I now have a few bags of just purchased flour in the deep freeze getting debugged and they will replace those three that were tossed "just in case".  I really want to have the most nutrients available when I make bread.  It doesn't matter as much when I make cookies, which is rare these days.

I also make certain I have the ingredients on the shelves to make the recipes I make the most according to the season.  For instance, I need to have on hand various kinds of canned tomatoes and for years now, I have just added newly purchased cans to the back of the flats and use the older cans that are in the front of the two flats.

These days, as I look at the possibilities of what we can purchase in the months to come, I have concentrated on buying one can of some protein when I go to the store and a can or two of a vegetable.  By doing that every week or two, it adds up without hurting the budget.  Except buying two cans of ground beef for $20.00!  I'm glad I have them available when needed, though.

I added some more pasta recently while I could still purchase it at an inexpensive cost.  Even then, it has gone up and I haven't seen any good sales lately.  I have a few jars of pasta sauce but if needed, I can make it from the tomato paste that takes up much less room on the shelves.  I wish I had a separate room for a pantry like I did when the kids were young but we do the best with what we have.

When I arrive home from grocery shopping, I am usually tired so I set aside the bag with the canned goods until I can look at them with the magnifying glass if needed.  I write the month and the year of the Use By date on the top of the can with a permanent black Sharpie before placing the cans on the shelf.

This makes it so much easier to make certain I am using the oldest date first to keep everything rotated.  Even if you do not have a variety of items, I find it helps a lot. I have mostly the basics that my husband and I need weekly.  Except he doesn't eat any of the smoked herring.  With a Norwegian heritage, you would think he would like it.

Now, if you live alone or you do not cook every evening, there is a simple way to stock up a little and not have to think of it all the time.  This is what I would do if I lived alone and did not cook dinner every night.

Purchase the canned goods you need to put basic meals on the table.  It could be tomatoes, vegetables, fruit, some cans of meat, etc.  Then put a box in a place where it will be out of the way and after placing the Use By dates on the top of each can, place those cans in the box.  Add pasta, rice, etc. if you have room.  Then tape up the box and write on your calendar six months from now that it is time to look through the contents of the box and replace items if necessary.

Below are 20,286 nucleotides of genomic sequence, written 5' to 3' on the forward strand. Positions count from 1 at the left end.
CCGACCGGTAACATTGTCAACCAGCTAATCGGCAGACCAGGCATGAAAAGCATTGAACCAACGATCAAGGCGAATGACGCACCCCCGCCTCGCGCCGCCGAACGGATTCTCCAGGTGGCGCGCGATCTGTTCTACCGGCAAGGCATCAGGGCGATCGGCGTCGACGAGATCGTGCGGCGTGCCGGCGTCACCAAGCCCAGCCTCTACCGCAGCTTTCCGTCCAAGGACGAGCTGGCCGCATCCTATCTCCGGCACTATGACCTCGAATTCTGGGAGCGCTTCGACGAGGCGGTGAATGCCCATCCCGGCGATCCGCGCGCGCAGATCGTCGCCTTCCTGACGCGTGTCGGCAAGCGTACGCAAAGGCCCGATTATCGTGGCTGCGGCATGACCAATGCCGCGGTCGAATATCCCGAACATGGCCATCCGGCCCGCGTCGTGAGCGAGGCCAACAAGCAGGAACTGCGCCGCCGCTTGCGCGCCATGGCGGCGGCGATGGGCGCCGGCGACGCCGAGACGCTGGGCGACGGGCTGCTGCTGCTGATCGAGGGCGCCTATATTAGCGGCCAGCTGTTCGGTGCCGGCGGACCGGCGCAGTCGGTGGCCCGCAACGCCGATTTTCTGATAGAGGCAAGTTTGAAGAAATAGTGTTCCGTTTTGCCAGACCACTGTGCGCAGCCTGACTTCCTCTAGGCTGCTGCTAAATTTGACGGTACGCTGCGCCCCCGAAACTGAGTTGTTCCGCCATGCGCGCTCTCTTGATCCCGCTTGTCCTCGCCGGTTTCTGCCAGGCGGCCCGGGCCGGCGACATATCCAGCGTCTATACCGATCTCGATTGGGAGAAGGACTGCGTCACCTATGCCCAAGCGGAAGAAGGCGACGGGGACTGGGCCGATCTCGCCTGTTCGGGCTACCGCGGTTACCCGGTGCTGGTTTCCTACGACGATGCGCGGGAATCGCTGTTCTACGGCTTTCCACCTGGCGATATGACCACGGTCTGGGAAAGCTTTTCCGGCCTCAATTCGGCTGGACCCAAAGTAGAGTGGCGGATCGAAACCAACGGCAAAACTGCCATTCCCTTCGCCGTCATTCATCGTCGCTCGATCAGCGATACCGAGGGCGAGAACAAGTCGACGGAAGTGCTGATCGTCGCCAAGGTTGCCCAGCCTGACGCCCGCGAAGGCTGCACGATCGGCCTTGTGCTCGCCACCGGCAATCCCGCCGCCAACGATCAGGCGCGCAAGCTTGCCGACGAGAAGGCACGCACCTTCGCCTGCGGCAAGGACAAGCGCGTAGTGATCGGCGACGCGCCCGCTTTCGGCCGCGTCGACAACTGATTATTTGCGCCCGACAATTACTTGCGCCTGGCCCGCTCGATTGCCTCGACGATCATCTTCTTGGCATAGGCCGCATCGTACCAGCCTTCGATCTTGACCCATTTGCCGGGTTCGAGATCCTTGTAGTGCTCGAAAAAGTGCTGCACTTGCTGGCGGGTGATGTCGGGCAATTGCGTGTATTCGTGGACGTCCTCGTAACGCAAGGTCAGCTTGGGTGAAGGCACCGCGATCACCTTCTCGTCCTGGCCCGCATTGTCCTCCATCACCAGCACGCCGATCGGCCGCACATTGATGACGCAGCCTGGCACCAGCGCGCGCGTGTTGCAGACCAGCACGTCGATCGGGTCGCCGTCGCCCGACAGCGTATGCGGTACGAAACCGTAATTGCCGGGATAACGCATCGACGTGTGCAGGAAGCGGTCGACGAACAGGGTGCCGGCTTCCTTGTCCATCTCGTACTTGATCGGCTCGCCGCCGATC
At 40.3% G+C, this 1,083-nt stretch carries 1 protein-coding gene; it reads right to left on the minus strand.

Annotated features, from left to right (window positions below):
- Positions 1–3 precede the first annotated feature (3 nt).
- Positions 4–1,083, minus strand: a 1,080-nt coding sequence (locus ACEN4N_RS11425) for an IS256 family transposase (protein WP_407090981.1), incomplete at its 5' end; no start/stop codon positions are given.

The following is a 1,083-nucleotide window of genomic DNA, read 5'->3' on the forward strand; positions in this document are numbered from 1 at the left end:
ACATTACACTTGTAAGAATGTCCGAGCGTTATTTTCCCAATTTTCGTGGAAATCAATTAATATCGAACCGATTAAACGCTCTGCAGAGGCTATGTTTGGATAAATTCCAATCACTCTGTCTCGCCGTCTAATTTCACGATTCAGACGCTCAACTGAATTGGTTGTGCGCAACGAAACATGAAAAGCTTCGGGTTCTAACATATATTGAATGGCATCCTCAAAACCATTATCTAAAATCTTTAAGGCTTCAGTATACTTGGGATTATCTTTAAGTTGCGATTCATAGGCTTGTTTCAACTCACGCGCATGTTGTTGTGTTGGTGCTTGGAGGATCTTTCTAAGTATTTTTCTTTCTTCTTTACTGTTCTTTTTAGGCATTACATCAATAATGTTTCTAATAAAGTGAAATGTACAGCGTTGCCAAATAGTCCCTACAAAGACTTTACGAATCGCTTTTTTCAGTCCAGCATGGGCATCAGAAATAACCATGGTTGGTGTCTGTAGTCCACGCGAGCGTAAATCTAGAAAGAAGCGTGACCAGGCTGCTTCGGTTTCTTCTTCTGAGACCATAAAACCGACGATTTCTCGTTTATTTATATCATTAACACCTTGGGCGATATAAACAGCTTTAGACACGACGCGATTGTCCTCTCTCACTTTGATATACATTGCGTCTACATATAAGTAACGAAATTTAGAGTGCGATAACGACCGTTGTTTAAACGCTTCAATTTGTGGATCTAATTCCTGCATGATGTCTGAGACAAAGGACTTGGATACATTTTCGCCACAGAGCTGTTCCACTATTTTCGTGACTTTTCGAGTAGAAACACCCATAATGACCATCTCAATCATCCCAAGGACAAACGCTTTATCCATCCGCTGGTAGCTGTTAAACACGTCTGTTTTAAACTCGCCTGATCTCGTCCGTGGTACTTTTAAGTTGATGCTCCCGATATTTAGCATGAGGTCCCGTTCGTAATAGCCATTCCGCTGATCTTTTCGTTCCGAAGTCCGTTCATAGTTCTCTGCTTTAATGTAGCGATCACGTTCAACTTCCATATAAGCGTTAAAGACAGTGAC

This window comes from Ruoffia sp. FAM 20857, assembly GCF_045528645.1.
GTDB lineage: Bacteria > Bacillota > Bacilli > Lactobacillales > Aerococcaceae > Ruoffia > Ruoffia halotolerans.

Of course, you can put together whatever you want such as boxes of mac & cheese, cans of soup, pouches of instant potatoes, etc.  Just date them so it will be easy to sort through everything.  If you need them within the six months, you will be very glad you have them.  If not, you can rotate the old out and replace with the new... then use what needs to be eaten soon.

Like I have been saying for a long time... it is better to do a little at a time than do nothing at all because we cannot do everything we would like.


Suzan said...

I worry about the food I do have stored. It is a bit too much ad hoc. I am squirrelling things away where my mother cannot see them because times are tough enough now. I bought a kilo of Rod River chickpeas and she freaked out. They are very large peas and are supposed to be among the best in the world. These are an Australian product and I try to buy home products first. They are also an power house of nutrition. I things continue as there are I will not be able to afford to buy meat.

God bless

Mrs. Kiwi said...

Lots of good ideas in this post! I love your method of checking and rotating pantry items every six months.

With love from,
Kelly (Mrs. Kiwi)

Margie from Toronto said...

Very sensible advice - and pretty much what I am doing. I am a singleton so meals can be very simple if I choose and a can of fruit will be 4 portions for me so I have to keep all that in mind. I estimate that I have about 4 months of food when it comes to proteins, fruit & veg and up to a year's worth of grains, pastas, rice etc. I am now looking at adding variety - things that I might not usually buy but will add variety, plus condiments. I'm now splitting my monthly grocery budget - half for fruit & veg, dairy and a bit of bread - the things that you mostly buy fresh every month - and then half towards more longterm pantry items - especially sale items of things that I can earn loyalty points on - it is a different way of shopping these days.